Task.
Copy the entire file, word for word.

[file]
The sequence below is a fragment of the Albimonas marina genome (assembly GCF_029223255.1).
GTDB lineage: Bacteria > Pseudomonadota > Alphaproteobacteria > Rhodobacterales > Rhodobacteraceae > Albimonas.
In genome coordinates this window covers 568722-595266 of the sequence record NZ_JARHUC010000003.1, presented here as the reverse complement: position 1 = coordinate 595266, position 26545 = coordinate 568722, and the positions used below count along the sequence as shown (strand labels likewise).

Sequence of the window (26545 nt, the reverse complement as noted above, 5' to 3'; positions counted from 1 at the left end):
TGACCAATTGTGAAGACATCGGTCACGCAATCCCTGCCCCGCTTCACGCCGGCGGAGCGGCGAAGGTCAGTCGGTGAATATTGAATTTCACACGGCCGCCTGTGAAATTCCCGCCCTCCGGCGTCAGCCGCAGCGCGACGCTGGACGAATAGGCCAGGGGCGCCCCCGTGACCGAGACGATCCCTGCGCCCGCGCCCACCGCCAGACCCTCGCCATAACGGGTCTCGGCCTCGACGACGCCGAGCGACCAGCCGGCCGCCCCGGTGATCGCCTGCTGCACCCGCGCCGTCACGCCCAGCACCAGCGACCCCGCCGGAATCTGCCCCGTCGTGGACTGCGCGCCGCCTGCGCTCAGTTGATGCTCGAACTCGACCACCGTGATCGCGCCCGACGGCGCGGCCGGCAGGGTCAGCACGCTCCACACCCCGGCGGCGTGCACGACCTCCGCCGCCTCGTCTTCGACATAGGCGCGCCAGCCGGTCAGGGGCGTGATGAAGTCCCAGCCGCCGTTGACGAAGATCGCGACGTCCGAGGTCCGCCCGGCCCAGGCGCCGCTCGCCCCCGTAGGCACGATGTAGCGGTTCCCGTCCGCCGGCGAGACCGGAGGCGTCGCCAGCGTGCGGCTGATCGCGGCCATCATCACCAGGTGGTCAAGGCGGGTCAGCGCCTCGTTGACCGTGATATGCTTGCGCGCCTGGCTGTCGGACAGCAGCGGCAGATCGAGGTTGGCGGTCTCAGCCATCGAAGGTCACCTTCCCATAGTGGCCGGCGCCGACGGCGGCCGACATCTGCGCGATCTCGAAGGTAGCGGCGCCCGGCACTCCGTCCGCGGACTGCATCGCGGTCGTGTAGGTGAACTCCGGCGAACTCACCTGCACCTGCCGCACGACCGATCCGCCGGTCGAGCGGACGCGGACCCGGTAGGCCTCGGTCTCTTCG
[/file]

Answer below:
The sequence below is a fragment of the Albimonas marina genome (assembly GCF_029223255.1).
GTDB lineage: Bacteria > Pseudomonadota > Alphaproteobacteria > Rhodobacterales > Rhodobacteraceae > Albimonas.
In genome coordinates this window covers 568722-595266 of the sequence record NZ_JARHUC010000003.1, presented here as the reverse complement: position 1 = coordinate 595266, position 26545 = coordinate 568722, and the positions used below count along the sequence as shown (strand labels likewise).

Sequence of the window (26545 nt, the reverse complement as noted above, 5' to 3'; positions counted from 1 at the left end):
TGACCAATTGTGAAGACATCGGTCACGCAATCCCTGCCCCGCTTCACGCCGGCGGAGCGGCGAAGGTCAGTCGGTGAATATTGAATTTCACACGGCCGCCTGTGAAATTCCCGCCCTCCGGCGTCAGCCGCAGCGCGACGCTGGACGAATAGGCCAGGGGCGCCCCCGTGACCGAGACGATCCCTGCGCCCGCGCCCACCGCCAGACCCTCGCCATAACGGGTCTCGGCCTCGACGACGCCGAGCGACCAGCCGGCCGCCCCGGTGATCGCCTGCTGCACCCGCGCCGTCACGCCCAGCACCAGCGACCCCGCCGGAATCTGCCCCGTCGTGGACTGCGCGCCGCCTGCGCTCAGTTGATGCTCGAACTCGACCACCGTGATCGCGCCCGACGGCGCGGCCGGCAGGGTCAGCACGCTCCACACCCCGGCGGCGTGCACGACCTCCGCCGCCTCGTCTTCGACATAGGCGCGCCAGCCGGTCAGGGGCGTGATGAAGTCCCAGCCGCCGTTGACGAAGATCGCGACGTCCGAGGTCCGCCCGGCCCAGGCGCCGCTCGCCCCCGTAGGCACGATGTAGCGGTTCCCGTCCGCCGGCGAGACCGGAGGCGTCGCCAGCGTGCGGCTGATCGCGGCCATCATCACCAGGTGGTCAAGGCGGGTCAGCGCCTCGTTGACCGTGATATGCTTGCGCGCCTGGCTGTCGGACAGCAGCGGCAGATCGAGGTTGGCGGTCTCAGCCATCGAAGGTCACCTTCCCATAGTGGCCGGCGCCGACGGCGGCCGACATCTGCGCGATCTCGAAGGTAGCGGCGCCCGGCACTCCGTCCGCGGACTGCATCGCGGTCGTGTAGGTGAACTCCGGCGAACTCACCTGCACCTGCCGCACGACCGATCCGCCGGTCGAGCGGACGCGGACCCGGTAGGCCTCGGTCTCTTCG